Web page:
— Phil Freeman, The Wire (UK) Oct 2005
Lords of Metal, Oct 2005: review
CITY OF DIS:
“It’s been a good year for the still-nascent sub-genre of hardcore punk, which favours light-speed riffing, shrieksome vox and jazzy tempo shifts. Excellent albums from The Locust, Daughters and The Blood Brothers have indicated a possible way out of rock’s current trad trough. Oakland, CA’s The Mass lack the futuristic, synthoid edge of those bands, but their sax-assisted Crimson-meets-Slayer hybrid is a lot of fun. The bloodthirsty verve with which they go about their angular stories is balanced by excellent musicianship and a keen sense of dynamics. Fripp’d love it.”
— review of City of Dis in Uncut Magazine (UK), December 2003
“As though reacting to the faceless nature of contemporary music, this debut from Oakland, California’s Mass takes the trend for musical strip-mining to its logical conclusion: raping twenty years of trends to create a fierce, angular hybrid that speaks to the cynic in us all. No-Wave, post-punk, thrash metal and math-rock are crafted into a sheet of purposely ‘difficult’ avant-garde fury; yet, strangely, ‘City of Dis’ is by no means distancing. Instead, this is pure dissent, a statement that verges on the political yet avoids parody or empty moralizing. It’s what we always imagined punk was really like, a blast of fetid air blowing away the cobwebs of conformity. The Mass speak the truth, no matter how uncomfortable it is.”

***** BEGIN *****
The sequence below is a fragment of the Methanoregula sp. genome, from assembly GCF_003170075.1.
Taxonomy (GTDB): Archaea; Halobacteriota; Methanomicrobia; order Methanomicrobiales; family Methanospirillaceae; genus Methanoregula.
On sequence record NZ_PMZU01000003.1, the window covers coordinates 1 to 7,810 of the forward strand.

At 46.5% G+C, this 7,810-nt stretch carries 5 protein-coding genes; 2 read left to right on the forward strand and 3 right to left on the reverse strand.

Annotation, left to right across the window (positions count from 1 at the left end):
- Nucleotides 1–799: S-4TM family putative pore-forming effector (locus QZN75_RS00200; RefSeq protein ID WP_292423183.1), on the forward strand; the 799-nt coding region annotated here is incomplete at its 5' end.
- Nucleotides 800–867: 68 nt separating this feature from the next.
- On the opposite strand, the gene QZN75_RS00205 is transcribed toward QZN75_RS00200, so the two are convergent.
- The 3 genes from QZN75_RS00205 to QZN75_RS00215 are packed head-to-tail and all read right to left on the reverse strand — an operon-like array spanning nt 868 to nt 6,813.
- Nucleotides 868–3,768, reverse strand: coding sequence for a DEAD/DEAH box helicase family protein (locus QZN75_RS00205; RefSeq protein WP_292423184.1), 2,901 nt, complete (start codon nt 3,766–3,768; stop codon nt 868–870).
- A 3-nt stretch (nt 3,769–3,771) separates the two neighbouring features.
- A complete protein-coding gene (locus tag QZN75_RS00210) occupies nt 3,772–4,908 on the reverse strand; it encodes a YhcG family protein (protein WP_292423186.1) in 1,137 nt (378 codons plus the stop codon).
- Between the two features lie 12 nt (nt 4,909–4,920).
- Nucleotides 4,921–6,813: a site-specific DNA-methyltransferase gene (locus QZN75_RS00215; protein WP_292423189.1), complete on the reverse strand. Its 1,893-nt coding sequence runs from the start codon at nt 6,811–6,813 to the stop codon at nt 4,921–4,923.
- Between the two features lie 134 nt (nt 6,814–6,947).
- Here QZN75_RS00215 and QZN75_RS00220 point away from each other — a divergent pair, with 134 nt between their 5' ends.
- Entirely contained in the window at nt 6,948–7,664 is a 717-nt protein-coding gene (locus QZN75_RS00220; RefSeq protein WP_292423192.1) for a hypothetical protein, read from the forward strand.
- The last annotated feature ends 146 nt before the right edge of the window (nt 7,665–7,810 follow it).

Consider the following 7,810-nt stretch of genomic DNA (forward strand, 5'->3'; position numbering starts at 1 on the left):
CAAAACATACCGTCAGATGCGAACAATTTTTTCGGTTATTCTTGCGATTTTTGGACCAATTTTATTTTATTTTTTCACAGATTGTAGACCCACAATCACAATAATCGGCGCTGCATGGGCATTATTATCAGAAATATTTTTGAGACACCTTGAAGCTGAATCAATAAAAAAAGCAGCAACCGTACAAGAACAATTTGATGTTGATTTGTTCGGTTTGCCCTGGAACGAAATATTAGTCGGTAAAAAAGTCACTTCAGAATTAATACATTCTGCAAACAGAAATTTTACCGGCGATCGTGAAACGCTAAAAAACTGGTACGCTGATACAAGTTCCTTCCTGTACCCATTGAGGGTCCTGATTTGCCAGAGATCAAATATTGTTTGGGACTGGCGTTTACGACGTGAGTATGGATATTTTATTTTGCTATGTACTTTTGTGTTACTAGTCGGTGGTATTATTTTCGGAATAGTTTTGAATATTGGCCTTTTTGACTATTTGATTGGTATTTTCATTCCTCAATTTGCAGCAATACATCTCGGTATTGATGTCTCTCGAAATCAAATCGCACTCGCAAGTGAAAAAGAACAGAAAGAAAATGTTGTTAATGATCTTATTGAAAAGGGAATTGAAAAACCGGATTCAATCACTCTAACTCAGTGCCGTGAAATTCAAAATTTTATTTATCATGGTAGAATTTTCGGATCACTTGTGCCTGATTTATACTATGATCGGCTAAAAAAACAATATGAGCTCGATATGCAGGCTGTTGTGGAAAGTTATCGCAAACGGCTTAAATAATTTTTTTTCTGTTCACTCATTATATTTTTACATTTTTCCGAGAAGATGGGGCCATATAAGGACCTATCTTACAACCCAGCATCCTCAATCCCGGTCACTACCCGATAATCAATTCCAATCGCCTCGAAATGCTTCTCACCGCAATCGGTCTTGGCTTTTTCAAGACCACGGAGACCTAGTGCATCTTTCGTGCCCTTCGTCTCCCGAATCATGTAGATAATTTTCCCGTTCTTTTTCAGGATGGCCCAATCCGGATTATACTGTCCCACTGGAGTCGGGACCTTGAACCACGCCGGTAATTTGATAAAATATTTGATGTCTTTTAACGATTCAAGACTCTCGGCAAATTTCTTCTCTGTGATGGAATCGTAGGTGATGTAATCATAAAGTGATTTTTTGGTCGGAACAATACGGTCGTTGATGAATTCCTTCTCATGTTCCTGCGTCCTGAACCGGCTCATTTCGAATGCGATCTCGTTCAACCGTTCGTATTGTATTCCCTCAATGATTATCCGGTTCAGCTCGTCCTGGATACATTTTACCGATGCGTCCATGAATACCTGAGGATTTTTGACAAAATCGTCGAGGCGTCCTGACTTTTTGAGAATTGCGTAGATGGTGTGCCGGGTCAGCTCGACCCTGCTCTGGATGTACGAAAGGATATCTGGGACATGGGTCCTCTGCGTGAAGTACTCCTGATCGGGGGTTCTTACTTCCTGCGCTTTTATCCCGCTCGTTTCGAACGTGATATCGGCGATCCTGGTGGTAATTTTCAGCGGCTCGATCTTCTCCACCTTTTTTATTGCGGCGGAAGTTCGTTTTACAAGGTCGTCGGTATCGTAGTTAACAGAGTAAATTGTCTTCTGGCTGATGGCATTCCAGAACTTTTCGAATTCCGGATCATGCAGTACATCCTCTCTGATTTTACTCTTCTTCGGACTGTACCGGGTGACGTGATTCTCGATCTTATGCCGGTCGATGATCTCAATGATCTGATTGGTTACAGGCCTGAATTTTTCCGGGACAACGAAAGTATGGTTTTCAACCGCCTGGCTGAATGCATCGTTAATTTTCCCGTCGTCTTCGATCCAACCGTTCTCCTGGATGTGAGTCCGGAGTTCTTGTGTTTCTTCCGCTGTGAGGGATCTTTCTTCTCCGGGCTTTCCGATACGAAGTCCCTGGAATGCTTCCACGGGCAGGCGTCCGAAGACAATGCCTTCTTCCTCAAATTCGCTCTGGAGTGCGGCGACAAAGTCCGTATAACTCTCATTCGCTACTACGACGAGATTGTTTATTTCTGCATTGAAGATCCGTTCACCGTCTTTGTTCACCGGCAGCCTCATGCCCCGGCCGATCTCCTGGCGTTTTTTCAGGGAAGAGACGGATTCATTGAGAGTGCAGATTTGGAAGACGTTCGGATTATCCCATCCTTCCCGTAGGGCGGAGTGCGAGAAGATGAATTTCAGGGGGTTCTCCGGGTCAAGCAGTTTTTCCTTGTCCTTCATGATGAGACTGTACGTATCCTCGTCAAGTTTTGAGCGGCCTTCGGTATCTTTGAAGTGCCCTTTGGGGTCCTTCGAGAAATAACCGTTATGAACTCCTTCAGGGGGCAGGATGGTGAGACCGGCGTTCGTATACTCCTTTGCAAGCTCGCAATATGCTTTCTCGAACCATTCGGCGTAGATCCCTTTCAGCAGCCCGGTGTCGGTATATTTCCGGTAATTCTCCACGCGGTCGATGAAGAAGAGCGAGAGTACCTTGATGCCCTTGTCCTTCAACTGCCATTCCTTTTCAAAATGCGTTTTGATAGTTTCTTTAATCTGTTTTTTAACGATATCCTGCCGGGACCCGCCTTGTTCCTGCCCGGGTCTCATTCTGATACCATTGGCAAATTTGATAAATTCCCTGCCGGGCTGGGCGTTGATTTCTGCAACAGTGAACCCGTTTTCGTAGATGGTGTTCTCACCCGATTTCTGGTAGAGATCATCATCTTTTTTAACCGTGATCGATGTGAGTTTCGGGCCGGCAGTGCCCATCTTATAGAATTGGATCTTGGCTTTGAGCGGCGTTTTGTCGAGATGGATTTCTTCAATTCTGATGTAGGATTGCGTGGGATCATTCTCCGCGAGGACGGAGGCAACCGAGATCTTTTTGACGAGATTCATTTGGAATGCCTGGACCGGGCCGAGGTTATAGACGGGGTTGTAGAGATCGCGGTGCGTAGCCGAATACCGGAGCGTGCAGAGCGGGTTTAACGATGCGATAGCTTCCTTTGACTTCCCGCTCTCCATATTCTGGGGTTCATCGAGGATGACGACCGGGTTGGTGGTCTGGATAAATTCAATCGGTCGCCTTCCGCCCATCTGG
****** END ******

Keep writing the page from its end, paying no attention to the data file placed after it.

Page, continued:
— review of City of Dis in Logo Magazine (UK), October 2003
“Calling all fans of Fantomas, The Dillinger Escape Plan or Mr Bungle, there is a new band in town. The Mass owes most of their sound to the previously mentioned bands. Not the three minute rock standards from them , oh no., it’s all jagged rhythms and mad sax breaks. The strangest thing about ‘City Of Dis’ is the fact that it sounds cohesive. It’s not easy listening, but then I suppose it’s not meant to be. Dog Fashion Disco have a more pop mentality, whereas The Mass probably owe more to Frank Zappa’s weirder moments – I mean, how can you not love an album that contains a song called ‘We Enslaved Elves To Build Our Death Machineï¿½? To wrap it all up in a nice box, The Mass are a euro metal (but from Oakland CA), art rock, jazz fusion, death metal, pop group. Got that? Good.”
— review of City of Dis in Rock Sound (UK), November 2003